The Walt Disney Company announced it is furloughing non-essential employees of its Disney Parks, Experiences and Products division – which includes theme parks, resorts and stores – beginning on April 19.
In a letter to employees, known in Disney jargon as cast members, the company said “With the utmost care and consideration, we are instituting a temporary, short-term furlough for executive, salaried and non-union hourly Cast Members based in the U.S. with the exception of those whose roles or projects are crucial to maintaining our operations during this closure period, effective April 19,”
Cast members will continue to receive their full heatlhcare benefits, and Disney will pay both the employee and company premiums.
The furlough program will not impact the Disney Aspire program, under Disney pays the full cost of college for cast members enrolled in participation universities and education/training programs.
Once the furlough begins, affected cast members will be able to apply for unemployment benefits, which have been augmented by an extra $600 per week under the recent $2 trillion economic stimulus bill.
177,000 cast members work for the Disney Parks, Experiences and Products employs approximately 177,000 cast members worldwide. It’s unclear at this time how many of those are being furloughed. Last year, the division accounted for 37% of Disney’s $69.6 billion in total revenue.
Although the furlough’s initial impact is on non-union cast members, the company will begin talks with the various unions that represent cast members. About 90% of the Disneyland Resort’s approximately 31,000 cast members are members of various unions.
“As part of our commitment to our collective bargaining agreements we will be setting up meetings today with the unions,” the letter stated.
Disney has been paying its idled cast members since closing its theme parks, and committed to doing so through April 18, for a full five weeks of pay.
Here is a full statement from Disney:
“The COVID-19 pandemic is having a devastating impact on our world with untold suffering and loss, and has required all of us to make sacrifices. Over the last few weeks, mandatory decrees from government officials have shut down a majority of our businesses. Disney employees have received full pay and benefits during this time, and we’ve committed to paying them through April 18, for a total of five additional weeks of compensation.
“However, with no clear indication of when we can restart our businesses, we’re forced to make the difficult decision to take the next step and furlough employees whose jobs aren’t necessary at this time. The furlough process will begin on April 19, and all impacted workers will remain Disney employees through the duration of the furlough period. They will receive full healthcare benefits, plus the cost of employee and company premiums will be paid by Disney, and those enrolled in Disney Aspire will have continued access to the education program. Additionally, employees with available paid time off can elect to use some or all of it at the start of the furlough period and, once furloughed, they are eligible to receive an extra $600 per week in federal compensation through the $2 trillion economic stimulus bill, as well as state unemployment insurance.”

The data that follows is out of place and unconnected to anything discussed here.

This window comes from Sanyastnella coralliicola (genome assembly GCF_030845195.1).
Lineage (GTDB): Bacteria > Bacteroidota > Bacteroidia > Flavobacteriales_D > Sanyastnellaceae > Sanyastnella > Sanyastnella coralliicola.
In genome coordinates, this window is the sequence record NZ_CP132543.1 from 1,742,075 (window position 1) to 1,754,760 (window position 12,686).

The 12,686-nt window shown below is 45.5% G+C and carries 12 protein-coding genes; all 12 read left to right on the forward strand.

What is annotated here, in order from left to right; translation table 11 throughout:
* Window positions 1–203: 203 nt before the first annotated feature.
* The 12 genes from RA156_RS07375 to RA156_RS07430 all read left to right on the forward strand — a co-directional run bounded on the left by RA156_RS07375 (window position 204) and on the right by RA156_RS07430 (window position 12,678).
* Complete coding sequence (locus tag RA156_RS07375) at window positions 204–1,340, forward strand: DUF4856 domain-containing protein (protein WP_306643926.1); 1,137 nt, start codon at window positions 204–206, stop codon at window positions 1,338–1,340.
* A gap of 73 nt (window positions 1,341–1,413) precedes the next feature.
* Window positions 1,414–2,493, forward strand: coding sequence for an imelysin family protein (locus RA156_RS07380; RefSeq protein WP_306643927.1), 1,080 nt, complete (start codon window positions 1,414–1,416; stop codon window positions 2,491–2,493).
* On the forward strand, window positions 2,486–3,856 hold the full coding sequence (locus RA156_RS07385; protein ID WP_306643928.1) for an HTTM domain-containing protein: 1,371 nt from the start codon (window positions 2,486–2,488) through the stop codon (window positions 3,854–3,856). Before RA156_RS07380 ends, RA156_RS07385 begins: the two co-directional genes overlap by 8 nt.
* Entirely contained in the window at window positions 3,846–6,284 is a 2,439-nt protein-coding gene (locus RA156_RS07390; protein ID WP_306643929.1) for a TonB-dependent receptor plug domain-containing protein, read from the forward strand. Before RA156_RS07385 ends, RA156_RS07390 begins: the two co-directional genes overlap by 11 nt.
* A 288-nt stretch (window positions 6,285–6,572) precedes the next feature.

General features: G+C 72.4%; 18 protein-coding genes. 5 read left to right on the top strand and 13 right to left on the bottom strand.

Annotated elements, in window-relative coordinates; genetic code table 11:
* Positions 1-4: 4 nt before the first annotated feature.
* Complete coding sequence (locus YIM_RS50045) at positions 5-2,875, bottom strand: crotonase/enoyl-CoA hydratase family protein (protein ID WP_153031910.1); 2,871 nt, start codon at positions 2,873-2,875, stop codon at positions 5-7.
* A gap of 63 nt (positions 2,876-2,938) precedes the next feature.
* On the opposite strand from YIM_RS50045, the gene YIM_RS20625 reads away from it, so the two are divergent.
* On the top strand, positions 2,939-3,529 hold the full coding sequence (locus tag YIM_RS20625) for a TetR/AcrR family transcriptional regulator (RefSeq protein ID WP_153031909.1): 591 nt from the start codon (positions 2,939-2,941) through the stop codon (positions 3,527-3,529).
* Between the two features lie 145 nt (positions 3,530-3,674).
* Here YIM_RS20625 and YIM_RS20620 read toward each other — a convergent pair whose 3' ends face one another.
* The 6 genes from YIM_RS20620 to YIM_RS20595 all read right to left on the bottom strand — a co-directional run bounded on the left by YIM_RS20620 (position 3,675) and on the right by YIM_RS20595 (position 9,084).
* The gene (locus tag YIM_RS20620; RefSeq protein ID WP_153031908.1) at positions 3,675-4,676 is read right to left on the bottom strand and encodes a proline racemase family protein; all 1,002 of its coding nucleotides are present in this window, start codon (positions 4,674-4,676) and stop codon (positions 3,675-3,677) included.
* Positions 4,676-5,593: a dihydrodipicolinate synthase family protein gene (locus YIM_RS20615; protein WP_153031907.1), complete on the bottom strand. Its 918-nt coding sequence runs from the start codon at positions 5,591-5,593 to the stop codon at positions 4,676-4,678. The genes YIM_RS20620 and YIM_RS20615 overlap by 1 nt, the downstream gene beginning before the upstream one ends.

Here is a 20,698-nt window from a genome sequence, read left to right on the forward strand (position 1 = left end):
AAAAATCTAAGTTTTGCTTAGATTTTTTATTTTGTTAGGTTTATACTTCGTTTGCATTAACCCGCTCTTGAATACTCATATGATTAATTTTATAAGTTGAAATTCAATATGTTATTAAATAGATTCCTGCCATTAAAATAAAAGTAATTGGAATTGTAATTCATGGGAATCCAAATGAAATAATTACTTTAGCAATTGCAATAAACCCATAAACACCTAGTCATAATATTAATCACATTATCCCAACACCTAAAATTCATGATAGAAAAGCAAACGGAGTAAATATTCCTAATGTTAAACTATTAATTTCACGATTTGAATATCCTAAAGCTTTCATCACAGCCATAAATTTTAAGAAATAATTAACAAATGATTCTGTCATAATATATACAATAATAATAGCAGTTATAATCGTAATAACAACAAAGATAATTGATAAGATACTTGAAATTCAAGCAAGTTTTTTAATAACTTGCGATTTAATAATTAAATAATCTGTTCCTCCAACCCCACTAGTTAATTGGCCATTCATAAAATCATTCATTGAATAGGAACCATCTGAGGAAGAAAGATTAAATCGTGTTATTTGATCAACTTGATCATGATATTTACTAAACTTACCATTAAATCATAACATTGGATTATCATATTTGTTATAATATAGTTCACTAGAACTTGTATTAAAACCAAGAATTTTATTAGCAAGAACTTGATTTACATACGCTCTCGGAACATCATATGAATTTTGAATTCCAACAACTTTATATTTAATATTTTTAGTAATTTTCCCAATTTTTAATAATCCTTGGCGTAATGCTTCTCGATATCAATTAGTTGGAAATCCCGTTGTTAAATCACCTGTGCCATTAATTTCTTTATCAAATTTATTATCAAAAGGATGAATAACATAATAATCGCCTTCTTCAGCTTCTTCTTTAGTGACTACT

The belt tightening is taking place from top-to-bottom. Earlier in the week, Disney announced it was significantly reducing executive compensation in response to the COVID-19 epidemic, which has closed Disney theme parks since mid-March and is costing Disney hundreds of millions in revenue.
In an e-mail to cast members, Disney CEO Bob Chapek wrote that effective April 5, “all VPs will have their salaries reduced by 20 percent, SVPs by 25 percent and EVPs and above by 30 percent.” Chapek himself is taking a 50% pay cut in his $2.5 million base salary.
Iger has led the company to its position of dominance in entertainment, media and tourism. In the most recent fiscal year, he earned $47.5 million.
In his e-mail, Chapek said, “As we navigate through these uncharted waters, we’re asking much of you and, as always, you are rising to the challenge and we appreciate your support. Your dedication and resilience during this difficult time are truly inspiring and it gives me renewed confidence that will we come through this crisis even stronger than before, we have so many times in our company’s history.”
In its filing with the Securities and Exchange Commission, the company said the cuts will remain “for as long as the Company determines to continue in effect salary reductions generally for its executives.”
“This reality has been sobering to all of us,” executives from Disney Parks, Experiences and Products wrote in a letter to staff today. “As difficult as this decision was, we know it was the right one to help protect our cast members, our guests and our communities.”
Earlier this week, Disney announced the theme parks closure would continue indefinitely, although its hotels in the Disneyland Resort are accepting reservations for June 1 and beyond.